Luke’s Locker has always been about the runner.
Co-founder Don Lucas inadvertently got into footwear when he bought some Blue Ribbon Sports (now Nike) sneakers more than 35 years ago. Soon after placing several orders for the coveted kicks for his friends, he was selling the shoes out of his home to runners unable to find the product anywhere else. He eventually opened his first store in Dallas during the late 1970s.
Now with several Luke’s Locker locations throughout Texas, Lucas’ youngest son, Matt (at right), runs the business as president and CEO.
“We grew up in this business. Over time, it became second nature to us,” Matt Lucas said of himself and his older brothers, who also hold executive positions in the company. “We all went through various jobs, starting from the lowest level in the store, and learned all the different parts of the business.”
Since 1999, the athletic retailer has quadrupled sales and expanded to nine doors despite a rough economy. “We’ve been very fortunate throughout [the recession] to not only be able to maintain our general business but also add stores,” Lucas said. “Our customer base has grown, and it’s a reflection of the running and fitness markets.”
Luke’s latest location, a 10,000-sq.-ft. shop in Austin, Texas, opened last fall. And though it hopes to continue to expand, the retailer isn’t leaving the Lone Star State anytime soon. “We’re very committed to growing in Texas, and that’s where we see our growth for the foreseeable future,” Lucas said.
The Right Mix
Luke’s carries a combination of recognized running brands, such as Nike, Asics, Brooks, Adidas, Mizuno, Saucony and New Balance, as well as emerging labels including Newton, Karhu and Zoot, at price points ranging from $80 to $200. But lately, Lucas said, the barefoot category has been driving business. “There’s definitely a trend in running toward more lightweight and flexible shoes,” he said. “People seem to want a shoe with a more simplified approach to design.”
With its Austin location now open, the retailer is seeking to shake up some of its existing stores. Lucas said the company will relocate its Dallas flagship in June and renovate its second-highest-volume store, in Houston, later this year. Within the next 12 to 18 months, Luke’s also may pursue new doors, particularly in San Antonio.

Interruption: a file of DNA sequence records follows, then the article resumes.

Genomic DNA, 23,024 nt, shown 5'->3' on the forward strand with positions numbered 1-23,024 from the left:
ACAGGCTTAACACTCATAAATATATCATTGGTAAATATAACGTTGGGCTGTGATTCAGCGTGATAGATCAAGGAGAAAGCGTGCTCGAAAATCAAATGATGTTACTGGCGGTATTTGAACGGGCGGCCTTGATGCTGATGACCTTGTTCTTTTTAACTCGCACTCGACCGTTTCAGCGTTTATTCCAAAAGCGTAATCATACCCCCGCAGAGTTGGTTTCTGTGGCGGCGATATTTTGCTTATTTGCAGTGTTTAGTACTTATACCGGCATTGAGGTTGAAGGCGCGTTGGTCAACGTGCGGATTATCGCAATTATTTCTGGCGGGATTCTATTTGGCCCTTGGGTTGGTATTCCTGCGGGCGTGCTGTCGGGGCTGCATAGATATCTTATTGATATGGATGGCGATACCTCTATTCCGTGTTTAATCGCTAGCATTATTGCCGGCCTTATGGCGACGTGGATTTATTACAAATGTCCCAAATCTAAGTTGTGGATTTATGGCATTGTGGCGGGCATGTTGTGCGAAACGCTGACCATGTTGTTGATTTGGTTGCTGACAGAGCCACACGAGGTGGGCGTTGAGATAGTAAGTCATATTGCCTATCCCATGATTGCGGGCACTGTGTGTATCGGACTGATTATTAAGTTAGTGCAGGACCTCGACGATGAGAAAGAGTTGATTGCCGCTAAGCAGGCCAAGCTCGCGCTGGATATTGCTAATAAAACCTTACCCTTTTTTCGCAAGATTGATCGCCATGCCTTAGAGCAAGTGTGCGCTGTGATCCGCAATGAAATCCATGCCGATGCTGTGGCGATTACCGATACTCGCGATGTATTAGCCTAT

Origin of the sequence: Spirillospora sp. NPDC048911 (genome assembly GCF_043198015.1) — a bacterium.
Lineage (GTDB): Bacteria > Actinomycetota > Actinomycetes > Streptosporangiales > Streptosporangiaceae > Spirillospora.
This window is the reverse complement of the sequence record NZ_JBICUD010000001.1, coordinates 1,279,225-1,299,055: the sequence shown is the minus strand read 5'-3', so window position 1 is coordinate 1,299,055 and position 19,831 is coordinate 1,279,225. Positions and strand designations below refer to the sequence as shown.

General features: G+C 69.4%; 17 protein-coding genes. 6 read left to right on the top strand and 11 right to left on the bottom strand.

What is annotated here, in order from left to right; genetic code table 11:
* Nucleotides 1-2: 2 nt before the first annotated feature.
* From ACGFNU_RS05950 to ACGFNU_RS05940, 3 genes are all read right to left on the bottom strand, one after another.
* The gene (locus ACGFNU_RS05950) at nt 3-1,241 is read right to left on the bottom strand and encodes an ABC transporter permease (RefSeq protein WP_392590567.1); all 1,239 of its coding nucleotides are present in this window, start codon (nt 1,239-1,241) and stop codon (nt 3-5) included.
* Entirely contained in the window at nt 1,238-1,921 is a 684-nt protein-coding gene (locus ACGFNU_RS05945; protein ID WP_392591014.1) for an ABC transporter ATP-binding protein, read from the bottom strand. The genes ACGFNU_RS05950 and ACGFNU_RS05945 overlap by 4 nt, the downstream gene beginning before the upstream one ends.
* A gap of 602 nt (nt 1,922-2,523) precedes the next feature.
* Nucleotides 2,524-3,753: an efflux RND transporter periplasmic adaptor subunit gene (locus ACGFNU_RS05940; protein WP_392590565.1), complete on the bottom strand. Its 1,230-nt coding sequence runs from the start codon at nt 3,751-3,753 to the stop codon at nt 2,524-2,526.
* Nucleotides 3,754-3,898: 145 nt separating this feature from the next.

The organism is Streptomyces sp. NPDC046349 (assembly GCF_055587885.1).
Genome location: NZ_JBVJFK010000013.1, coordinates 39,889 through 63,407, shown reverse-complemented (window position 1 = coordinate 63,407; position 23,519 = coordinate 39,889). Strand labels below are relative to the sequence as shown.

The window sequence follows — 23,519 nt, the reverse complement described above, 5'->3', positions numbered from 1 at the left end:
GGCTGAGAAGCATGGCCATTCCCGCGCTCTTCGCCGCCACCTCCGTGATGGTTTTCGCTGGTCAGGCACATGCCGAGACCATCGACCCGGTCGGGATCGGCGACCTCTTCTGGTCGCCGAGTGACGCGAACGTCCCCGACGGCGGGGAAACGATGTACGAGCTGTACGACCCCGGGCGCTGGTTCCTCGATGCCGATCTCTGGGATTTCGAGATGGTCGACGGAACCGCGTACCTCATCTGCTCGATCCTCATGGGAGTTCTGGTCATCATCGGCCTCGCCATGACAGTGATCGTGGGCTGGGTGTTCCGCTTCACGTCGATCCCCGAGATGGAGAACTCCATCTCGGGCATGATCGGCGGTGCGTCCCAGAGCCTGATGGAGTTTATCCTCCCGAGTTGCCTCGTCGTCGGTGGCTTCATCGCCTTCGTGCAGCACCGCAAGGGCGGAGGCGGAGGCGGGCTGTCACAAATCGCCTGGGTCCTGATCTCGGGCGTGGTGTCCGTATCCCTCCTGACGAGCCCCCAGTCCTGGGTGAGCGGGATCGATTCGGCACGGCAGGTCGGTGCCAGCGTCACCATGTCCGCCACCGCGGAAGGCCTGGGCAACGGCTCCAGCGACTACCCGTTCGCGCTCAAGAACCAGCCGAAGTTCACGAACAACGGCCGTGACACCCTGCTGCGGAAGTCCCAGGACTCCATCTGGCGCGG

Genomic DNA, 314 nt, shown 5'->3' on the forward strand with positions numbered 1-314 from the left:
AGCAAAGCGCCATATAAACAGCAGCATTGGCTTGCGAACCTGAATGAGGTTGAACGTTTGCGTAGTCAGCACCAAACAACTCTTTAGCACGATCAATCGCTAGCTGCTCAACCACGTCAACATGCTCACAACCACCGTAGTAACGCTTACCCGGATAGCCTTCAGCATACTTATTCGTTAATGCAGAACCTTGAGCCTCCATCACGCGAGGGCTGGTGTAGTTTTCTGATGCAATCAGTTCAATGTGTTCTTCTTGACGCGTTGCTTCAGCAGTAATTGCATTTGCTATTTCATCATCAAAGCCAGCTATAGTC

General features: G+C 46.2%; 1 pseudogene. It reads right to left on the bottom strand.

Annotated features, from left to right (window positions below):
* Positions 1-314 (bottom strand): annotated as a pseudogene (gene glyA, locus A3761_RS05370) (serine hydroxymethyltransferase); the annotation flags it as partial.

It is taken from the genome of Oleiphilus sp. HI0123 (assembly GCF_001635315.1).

Although Luke’s is larger than most independent retailers, it still faces competition from big-box retailers, such as Academy Sports & Outdoors and Dick’s Sporting Goods. To keep pace with the bigger players, Lucas said, the company focuses on educating sales associates on the technical aspects of products. “We spend an inordinate amount of time training our staff to handle a customer in a very high-service, personalized manner,” Lucas said. Luke’s supplements the cost of its internal sales training program through partnerships with vendors. “Brand representatives schedule meetings with each store manager to educate them about products, which are ongoing and numerous,” Lucas said.
Rising expenses and product prices have begun to cast a dark cloud over the entire industry, and Luke’s is bracing to feel the effects. “Price increases are definitely going to continue and probably become more prevalent over the next couple of years, from what we’re seeing,” Lucas said. “For our business, price increases are significant in terms of customers’ overall decision to make a purchase.” Although higher costs are inevitable, Lucas added he isn’t certain how deeply it will affect the company. “Hopefully, [prices] won’t be out of control or unmanageable,” he said.
The retailer’s standing in the Texas community has been valuable to established and new brands, vendors said. “For a small independent brand like us, being distributed at [Luke’s Locker] really makes a big difference because of their reputation,” said Newton regional sales manager Tim McCulley. “A lot of smaller retailers look to them to see what’s working.”
Steve Greenwell, running specialty sales representative for Nike, added, “It’s a lot like working with family. They’ve built a strong shopping experience, which is why generations of families have been going to Luke’s.”
Luke’s employee training also helps differentiate the store from other retailers, said Mike Billish, Brooks’ western regional sales manager. “They set the expectations for their sales associates and team, which makes it easy to collaborate with them,” he said. “If you’re an employee there, you’re expected to know about the products and know about the consumer.”
The Austin Scene
Neighborhood vibe: The city of Austin’s downtown region, where the newest store is located, features Lady Bird Lake, a recreational area with trails that are a major attraction for local runners.
Customer base: The Market District — a high-traffic shopping area in downtown Austin — serves a local base of running enthusiasts, as well as college students.
Competition: Several running specialty stores, including Texas Running Co., RunTex and Rogue Running Equipment, are located near Luke’s Austin location. Sporting goods chain REI is also a mile away.